Hilary Mantel was born in Glossop, Derbyshire, England on 6 July 1952. She studied Law at the London School of Economics and Sheffield University. She was employed as a social worker, and lived in Botswana for five years, followed by four years in Saudi Arabia, before returning to Britain in the mid-1980s. In 1987 she was awarded the Shiva Naipaul Memorial Prize for an article about Jeddah, and she was film critic for The Spectator from 1987 to 1991.
Her novels include Eight Months on Ghazzah Street (1988), set in Jeddah; Fludd (1989), set in a mill village in the north of England and winner of the Winifred Holtby Memorial Prize, the Cheltenham Prize and the Southern Arts Literature Prize; A Place of Greater Safety (1992), an epic account of the events of the French revolution that won the Sunday Express Book of the Year award; A Change of Climate (1994), the story of a missionary couple whose lives are torn apart by the loss of their child; and An Experiment in Love (1995), about the events in the lives of three schoolfriends from the north of England who arrive at London University in 1970, winner of the 1996 Hawthornden Prize.
Her novel The Giant, O'Brien (1998) tells the story of Charles O'Brien who leaves his home in Ireland to make his fortune as a sideshow attraction in London. Giving Up the Ghost: A Memoir (2003), is an autobiography in fiction and non-fiction, taking the reader from early childhood through to the discoveries in adulthood that led her to writing; and Learning to Talk: Short Stories (2003).
Hilary Mantel's novel Beyond Black (2005) tells the story of Alison, a Home Counties psychic, and her assistant, Colette. It was shortlisted for a 2006 Commonwealth Writers Prize and for the 2006 Orange Prize for Fiction.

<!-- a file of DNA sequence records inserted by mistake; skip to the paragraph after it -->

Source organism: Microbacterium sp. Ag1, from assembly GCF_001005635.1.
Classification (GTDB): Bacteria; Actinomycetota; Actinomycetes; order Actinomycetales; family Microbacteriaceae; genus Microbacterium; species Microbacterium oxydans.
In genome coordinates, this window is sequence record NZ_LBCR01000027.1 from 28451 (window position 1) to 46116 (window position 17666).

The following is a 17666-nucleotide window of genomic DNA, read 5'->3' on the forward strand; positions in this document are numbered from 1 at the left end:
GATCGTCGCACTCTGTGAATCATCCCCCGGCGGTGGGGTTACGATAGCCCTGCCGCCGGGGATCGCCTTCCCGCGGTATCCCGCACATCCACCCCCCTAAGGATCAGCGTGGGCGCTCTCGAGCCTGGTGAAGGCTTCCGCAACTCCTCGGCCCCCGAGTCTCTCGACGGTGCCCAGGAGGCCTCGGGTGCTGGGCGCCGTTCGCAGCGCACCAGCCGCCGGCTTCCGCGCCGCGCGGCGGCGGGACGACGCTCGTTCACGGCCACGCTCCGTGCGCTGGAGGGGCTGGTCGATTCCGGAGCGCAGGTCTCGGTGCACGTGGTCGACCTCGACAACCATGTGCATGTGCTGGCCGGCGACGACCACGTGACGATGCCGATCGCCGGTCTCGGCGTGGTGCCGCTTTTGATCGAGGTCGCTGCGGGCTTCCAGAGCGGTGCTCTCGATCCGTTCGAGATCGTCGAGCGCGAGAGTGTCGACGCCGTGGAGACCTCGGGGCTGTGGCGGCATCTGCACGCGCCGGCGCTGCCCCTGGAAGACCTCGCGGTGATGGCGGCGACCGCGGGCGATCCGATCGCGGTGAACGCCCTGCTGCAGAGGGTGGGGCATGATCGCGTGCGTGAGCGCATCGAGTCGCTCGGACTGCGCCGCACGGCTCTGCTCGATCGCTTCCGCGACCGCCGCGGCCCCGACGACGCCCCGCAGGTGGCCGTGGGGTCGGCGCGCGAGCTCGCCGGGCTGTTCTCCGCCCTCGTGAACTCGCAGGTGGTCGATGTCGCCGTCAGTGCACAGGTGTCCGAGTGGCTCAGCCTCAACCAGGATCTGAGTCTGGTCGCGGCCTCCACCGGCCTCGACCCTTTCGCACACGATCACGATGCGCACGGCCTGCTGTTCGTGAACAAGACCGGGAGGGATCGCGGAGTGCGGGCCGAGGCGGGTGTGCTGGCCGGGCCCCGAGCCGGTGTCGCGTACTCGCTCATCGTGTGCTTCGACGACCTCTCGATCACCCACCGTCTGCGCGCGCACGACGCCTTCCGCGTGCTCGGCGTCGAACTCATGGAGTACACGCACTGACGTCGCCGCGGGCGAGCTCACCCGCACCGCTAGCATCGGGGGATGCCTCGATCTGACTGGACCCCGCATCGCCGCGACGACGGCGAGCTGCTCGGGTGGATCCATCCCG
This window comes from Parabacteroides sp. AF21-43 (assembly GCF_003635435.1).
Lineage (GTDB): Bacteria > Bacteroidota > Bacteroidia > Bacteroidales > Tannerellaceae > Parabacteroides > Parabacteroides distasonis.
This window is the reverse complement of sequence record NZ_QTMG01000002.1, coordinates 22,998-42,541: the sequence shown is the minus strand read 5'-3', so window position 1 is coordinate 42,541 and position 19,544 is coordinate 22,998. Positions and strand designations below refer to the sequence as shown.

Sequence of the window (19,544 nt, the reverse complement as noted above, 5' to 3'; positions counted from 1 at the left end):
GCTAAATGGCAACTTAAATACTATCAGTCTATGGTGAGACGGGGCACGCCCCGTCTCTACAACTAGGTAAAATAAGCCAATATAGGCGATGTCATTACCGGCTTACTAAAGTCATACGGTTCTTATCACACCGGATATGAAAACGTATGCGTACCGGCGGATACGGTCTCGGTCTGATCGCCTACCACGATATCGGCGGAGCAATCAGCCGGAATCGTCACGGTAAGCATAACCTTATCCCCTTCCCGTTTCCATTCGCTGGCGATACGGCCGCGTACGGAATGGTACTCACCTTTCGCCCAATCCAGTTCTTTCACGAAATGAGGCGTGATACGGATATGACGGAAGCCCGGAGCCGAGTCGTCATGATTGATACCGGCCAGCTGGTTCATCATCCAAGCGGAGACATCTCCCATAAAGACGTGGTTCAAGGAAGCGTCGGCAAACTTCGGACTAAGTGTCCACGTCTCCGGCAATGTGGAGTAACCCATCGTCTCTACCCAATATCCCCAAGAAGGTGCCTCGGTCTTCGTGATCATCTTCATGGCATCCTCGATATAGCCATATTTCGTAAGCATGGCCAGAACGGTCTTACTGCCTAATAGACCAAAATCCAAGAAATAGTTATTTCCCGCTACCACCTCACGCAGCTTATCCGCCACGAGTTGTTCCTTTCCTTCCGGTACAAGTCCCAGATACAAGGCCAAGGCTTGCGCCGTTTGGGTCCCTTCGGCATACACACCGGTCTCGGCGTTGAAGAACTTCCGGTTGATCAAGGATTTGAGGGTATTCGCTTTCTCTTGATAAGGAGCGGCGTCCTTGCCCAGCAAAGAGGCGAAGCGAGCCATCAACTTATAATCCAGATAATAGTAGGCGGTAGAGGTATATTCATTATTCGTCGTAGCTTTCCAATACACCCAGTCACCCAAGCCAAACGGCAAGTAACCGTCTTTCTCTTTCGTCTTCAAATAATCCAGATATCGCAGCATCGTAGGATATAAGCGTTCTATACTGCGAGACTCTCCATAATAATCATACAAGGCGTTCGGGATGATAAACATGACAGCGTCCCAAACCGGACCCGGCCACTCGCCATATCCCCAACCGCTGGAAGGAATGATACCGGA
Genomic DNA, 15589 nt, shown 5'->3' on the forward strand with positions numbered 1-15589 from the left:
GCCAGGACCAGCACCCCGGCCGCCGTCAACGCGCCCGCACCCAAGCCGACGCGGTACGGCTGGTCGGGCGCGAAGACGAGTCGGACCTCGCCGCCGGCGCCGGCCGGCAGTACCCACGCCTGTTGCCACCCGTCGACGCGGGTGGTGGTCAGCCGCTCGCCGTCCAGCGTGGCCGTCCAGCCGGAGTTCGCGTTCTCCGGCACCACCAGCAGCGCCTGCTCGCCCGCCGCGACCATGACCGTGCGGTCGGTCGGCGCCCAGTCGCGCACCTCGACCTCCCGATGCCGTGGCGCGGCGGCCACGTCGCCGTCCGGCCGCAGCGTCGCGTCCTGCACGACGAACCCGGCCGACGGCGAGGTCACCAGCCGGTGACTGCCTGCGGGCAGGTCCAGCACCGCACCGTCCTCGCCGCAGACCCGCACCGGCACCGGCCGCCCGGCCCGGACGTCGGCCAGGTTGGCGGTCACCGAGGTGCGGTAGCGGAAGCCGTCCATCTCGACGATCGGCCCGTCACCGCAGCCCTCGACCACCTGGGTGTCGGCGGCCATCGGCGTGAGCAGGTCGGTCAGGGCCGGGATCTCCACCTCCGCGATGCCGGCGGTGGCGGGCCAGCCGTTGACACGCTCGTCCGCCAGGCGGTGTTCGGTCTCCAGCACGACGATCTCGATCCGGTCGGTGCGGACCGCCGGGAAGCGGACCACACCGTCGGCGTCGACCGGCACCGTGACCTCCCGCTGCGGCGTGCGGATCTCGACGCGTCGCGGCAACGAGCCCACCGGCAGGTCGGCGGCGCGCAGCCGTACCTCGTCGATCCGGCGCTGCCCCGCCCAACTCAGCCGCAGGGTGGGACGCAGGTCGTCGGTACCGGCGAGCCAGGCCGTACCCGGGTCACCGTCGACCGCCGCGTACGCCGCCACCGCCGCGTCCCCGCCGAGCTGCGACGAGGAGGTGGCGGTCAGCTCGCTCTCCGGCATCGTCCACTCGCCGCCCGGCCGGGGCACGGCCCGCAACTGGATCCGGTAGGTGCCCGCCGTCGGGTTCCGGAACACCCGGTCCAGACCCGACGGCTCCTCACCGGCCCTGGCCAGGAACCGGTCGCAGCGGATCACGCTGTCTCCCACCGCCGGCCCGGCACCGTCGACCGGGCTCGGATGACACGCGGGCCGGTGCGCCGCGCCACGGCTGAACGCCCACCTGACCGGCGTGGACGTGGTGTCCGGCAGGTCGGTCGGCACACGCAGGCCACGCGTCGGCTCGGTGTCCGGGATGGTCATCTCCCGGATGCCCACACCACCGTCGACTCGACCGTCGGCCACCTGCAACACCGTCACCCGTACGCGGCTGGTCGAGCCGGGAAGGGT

In 2006, Hilary Mantel was awarded a CBE. Her novel, Wolf Hall (2009), was the winner of the 2009 Man Booker Prize for Fiction and the Walter Scott Prize andwas shortlisted for the 2009 Costa Novel Award and 2010 Orange Prize for Fiction.
A sequel to Wolf Hall, entitled Bring Up the Bodies, was published in 2012 and won the 2012 Man Booker Prize for Fiction. She is currently working on the third novel of the series.
1987 Shiva Naipaul Memorial Prize
1990 Southern Arts Literature Prize Fludd
1990 The Cheltenham Prize Fludd
1990 Winifred Holtby Memorial Prize Fludd
1992 Sunday Express Book of the Year A Place of Greater Safety
1996 Hawthornden Prize An Experiment in Love
2006 Commonwealth Writers Prize (Eurasia Region, Best Book) (shortlist) Beyond Black
2006 Orange Prize for Fiction (shortlist) Beyond Black
2006 Yorkshire Post Book Award (Book of the Year) Beyond Black
2009 Man Booker Prize Wolf Hall
2012 Man Booker Prize Bringing up the Bodies
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